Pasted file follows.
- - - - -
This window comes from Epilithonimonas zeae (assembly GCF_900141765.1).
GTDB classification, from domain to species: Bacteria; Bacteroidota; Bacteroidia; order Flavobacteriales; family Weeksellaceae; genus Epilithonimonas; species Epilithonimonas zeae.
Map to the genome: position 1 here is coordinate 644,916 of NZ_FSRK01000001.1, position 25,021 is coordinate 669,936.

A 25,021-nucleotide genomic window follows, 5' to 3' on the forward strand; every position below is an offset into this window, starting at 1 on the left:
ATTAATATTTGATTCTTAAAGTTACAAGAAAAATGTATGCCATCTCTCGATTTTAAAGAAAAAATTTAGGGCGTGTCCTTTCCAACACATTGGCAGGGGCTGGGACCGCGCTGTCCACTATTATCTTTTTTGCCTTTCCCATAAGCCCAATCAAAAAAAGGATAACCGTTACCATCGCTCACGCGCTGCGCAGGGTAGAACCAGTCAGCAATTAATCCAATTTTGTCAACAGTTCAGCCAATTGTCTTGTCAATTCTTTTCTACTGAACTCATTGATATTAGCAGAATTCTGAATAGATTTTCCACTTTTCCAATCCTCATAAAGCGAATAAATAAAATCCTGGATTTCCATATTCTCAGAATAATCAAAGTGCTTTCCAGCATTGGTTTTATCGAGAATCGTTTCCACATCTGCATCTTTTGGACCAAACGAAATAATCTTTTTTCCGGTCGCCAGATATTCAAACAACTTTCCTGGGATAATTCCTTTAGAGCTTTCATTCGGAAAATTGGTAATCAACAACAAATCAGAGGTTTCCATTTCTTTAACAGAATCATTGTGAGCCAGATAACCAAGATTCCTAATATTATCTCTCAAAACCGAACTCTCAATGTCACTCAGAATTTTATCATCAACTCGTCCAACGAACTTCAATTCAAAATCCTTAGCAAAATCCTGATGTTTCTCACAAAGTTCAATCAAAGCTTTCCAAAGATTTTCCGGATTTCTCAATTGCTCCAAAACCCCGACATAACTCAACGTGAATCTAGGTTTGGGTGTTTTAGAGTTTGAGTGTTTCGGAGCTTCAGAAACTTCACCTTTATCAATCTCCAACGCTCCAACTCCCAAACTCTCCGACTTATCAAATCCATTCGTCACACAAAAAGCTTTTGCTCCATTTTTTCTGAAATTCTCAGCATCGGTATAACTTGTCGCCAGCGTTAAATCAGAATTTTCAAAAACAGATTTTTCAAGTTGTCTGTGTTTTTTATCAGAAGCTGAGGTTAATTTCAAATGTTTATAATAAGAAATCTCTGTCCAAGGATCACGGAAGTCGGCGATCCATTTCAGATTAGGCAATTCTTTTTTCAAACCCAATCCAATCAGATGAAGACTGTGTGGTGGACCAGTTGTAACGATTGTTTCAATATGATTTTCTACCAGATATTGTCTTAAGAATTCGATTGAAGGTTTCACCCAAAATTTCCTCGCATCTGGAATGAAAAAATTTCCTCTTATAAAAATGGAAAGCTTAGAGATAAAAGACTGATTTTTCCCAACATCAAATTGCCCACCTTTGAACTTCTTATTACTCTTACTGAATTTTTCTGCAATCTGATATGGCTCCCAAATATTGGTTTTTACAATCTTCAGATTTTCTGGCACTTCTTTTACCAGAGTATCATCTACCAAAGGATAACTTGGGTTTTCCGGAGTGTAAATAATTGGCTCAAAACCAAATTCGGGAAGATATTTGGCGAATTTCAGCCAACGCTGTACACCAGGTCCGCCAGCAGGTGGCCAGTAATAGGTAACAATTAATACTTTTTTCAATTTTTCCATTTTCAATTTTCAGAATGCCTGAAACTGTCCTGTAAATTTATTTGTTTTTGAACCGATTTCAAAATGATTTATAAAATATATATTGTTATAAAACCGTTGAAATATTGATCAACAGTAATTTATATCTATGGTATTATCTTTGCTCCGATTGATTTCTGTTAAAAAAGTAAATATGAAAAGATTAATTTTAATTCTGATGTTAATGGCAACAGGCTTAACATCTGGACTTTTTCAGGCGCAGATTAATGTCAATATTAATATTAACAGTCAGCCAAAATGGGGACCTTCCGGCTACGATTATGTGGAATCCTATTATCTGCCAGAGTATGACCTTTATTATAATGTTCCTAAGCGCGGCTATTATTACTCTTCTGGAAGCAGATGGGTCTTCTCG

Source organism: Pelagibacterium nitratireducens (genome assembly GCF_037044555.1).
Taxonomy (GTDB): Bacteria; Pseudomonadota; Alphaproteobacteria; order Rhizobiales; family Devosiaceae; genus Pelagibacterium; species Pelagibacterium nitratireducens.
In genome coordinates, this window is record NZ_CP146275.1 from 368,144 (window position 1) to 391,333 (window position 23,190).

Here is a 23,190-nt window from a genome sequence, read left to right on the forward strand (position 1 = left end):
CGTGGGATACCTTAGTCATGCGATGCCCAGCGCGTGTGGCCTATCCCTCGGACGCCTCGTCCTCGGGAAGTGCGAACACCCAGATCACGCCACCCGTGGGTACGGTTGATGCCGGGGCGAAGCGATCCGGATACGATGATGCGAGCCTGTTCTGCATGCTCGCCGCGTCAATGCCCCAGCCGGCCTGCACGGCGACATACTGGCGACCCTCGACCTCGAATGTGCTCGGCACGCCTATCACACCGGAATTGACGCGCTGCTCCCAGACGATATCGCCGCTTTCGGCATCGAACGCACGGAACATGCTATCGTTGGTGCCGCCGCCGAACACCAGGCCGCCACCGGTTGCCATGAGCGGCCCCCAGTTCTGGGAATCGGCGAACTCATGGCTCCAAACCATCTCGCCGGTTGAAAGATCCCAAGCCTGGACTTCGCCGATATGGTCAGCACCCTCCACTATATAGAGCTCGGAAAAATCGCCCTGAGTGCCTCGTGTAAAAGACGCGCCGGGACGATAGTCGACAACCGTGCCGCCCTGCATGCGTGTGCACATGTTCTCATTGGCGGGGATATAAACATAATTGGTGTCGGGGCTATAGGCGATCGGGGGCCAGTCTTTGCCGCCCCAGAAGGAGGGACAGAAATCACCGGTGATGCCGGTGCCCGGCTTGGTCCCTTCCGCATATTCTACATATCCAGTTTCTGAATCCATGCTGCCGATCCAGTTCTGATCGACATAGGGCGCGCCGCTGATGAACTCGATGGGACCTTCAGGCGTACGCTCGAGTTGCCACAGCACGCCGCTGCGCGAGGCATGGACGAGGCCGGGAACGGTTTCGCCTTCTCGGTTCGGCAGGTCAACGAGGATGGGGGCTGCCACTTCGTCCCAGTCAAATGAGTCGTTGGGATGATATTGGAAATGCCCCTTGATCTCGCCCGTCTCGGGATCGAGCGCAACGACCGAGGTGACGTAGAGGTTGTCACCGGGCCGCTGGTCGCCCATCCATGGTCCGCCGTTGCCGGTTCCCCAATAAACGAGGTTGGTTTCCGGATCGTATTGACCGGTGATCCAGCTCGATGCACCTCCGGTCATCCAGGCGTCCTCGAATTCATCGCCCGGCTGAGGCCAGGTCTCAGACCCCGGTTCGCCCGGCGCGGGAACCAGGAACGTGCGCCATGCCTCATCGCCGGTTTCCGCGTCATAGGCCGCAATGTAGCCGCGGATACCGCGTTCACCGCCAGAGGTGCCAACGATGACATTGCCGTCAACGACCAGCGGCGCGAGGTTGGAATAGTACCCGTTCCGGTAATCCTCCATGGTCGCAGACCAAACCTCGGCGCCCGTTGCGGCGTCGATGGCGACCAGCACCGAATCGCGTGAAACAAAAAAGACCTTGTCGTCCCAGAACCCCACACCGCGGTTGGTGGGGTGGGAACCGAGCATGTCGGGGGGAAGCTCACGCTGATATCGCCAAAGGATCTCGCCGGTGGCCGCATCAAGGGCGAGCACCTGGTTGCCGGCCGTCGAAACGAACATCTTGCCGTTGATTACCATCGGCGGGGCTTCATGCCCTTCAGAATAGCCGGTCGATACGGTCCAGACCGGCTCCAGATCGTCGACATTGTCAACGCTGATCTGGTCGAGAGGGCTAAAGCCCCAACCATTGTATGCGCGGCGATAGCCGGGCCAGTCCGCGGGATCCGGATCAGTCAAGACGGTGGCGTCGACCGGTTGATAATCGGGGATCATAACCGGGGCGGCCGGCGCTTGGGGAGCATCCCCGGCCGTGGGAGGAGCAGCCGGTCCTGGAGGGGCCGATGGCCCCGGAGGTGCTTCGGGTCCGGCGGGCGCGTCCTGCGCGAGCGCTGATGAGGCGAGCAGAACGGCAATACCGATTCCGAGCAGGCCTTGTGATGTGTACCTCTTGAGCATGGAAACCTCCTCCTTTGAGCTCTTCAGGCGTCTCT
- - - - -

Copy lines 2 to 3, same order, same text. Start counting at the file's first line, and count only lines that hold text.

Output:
GTDB classification, from domain to species: Bacteria; Bacteroidota; Bacteroidia; order Flavobacteriales; family Weeksellaceae; genus Epilithonimonas; species Epilithonimonas zeae.
Map to the genome: position 1 here is coordinate 644,916 of NZ_FSRK01000001.1, position 25,021 is coordinate 669,936.